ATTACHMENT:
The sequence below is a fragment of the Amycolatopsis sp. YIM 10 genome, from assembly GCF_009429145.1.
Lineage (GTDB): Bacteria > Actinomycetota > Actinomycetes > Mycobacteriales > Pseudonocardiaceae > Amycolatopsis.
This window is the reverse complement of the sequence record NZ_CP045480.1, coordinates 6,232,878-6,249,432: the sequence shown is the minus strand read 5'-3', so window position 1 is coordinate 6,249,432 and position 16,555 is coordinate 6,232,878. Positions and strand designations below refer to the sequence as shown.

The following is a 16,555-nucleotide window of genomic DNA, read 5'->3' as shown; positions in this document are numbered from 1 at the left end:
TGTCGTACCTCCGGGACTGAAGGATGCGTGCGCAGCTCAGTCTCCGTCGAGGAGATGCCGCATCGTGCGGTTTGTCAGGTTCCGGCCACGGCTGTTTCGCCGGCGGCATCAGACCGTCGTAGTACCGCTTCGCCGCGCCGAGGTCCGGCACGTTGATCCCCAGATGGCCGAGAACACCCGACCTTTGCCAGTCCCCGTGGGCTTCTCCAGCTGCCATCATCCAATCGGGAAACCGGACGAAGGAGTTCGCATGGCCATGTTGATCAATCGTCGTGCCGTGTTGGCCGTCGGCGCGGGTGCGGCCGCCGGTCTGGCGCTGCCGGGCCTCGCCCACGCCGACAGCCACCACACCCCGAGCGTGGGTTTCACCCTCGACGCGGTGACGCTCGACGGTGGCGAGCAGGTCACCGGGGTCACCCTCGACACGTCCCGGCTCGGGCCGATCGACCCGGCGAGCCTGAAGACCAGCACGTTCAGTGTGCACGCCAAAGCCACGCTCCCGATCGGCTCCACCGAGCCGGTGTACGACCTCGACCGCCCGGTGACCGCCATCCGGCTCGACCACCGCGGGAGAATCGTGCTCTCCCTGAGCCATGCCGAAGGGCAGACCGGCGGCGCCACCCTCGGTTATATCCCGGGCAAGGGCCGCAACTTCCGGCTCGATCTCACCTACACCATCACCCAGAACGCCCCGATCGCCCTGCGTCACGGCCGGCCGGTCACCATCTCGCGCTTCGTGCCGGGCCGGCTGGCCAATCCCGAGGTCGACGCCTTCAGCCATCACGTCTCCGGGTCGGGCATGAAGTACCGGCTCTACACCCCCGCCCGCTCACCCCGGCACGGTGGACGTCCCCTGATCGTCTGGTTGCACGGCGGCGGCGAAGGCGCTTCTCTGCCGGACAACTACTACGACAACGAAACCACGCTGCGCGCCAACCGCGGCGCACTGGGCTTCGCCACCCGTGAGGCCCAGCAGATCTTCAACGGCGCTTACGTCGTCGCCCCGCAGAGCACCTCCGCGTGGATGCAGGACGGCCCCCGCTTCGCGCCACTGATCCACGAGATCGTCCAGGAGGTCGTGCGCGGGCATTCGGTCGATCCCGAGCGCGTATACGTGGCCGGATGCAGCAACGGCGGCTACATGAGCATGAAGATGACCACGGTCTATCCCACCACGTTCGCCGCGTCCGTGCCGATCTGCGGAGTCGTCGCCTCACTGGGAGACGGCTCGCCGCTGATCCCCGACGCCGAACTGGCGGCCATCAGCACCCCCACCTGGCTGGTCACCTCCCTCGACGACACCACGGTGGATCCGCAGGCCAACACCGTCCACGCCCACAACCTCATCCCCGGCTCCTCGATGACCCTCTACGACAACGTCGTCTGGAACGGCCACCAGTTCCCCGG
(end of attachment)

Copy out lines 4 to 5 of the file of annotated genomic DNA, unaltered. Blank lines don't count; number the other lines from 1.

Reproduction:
The following is a 16,555-nucleotide window of genomic DNA, read 5'->3' as shown; positions in this document are numbered from 1 at the left end:
TGTCGTACCTCCGGGACTGAAGGATGCGTGCGCAGCTCAGTCTCCGTCGAGGAGATGCCGCATCGTGCGGTTTGTCAGGTTCCGGCCACGGCTGTTTCGCCGGCGGCATCAGACCGTCGTAGTACCGCTTCGCCGCGCCGAGGTCCGGCACGTTGATCCCCAGATGGCCGAGAACACCCGACCTTTGCCAGTCCCCGTGGGCTTCTCCAGCTGCCATCATCCAATCGGGAAACCGGACGAAGGAGTTCGCATGGCCATGTTGATCAATCGTCGTGCCGTGTTGGCCGTCGGCGCGGGTGCGGCCGCCGGTCTGGCGCTGCCGGGCCTCGCCCACGCCGACAGCCACCACACCCCGAGCGTGGGTTTCACCCTCGACGCGGTGACGCTCGACGGTGGCGAGCAGGTCACCGGGGTCACCCTCGACACGTCCCGGCTCGGGCCGATCGACCCGGCGAGCCTGAAGACCAGCACGTTCAGTGTGCACGCCAAAGCCACGCTCCCGATCGGCTCCACCGAGCCGGTGTACGACCTCGACCGCCCGGTGACCGCCATCCGGCTCGACCACCGCGGGAGAATCGTGCTCTCCCTGAGCCATGCCGAAGGGCAGACCGGCGGCGCCACCCTCGGTTATATCCCGGGCAAGGGCCGCAACTTCCGGCTCGATCTCACCTACACCATCACCCAGAACGCCCCGATCGCCCTGCGTCACGGCCGGCCGGTCACCATCTCGCGCTTCGTGCCGGGCCGGCTGGCCAATCCCGAGGTCGACGCCTTCAGCCATCACGTCTCCGGGTCGGGCATGAAGTACCGGCTCTACACCCCCGCCCGCTCACCCCGGCACGGTGGACGTCCCCTGATCGTCTGGTTGCACGGCGGCGGCGAAGGCGCTTCTCTGCCGGACAACTACTACGACAACGAAACCACGCTGCGCGCCAACCGCGGCGCACTGGGCTTCGCCACCCGTGAGGCCCAGCAGATCTTCAACGGCGCTTACGTCGTCGCCCCGCAGAGCACCTCCGCGTGGATGCAGGACGGCCCCCGCTTCGCGCCACTGATCCACGAGATCGTCCAGGAGGTCGTGCGCGGGCATTCGGTCGATCCCGAGCGCGTATACGTGGCCGGATGCAGCAACGGCGGCTACATGAGCATGAAGATGACCACGGTCTATCCCACCACGTTCGCCGCGTCCGTGCCGATCTGCGGAGTCGTCGCCTCACTGGGAGACGGCTCGCCGCTGATCCCCGACGCCGAACTGGCGGCCATCAGCACCCCCACCTGGCTGGTCACCTCCCTCGACGACACCACGGTGGATCCGCAGGCCAACACCGTCCACGCCCACAACCTCATCCCCGGCTCCTCGATGACCCTCTACGACAACGTCGTCTGGAACGGCCACCAGTTCCCCGG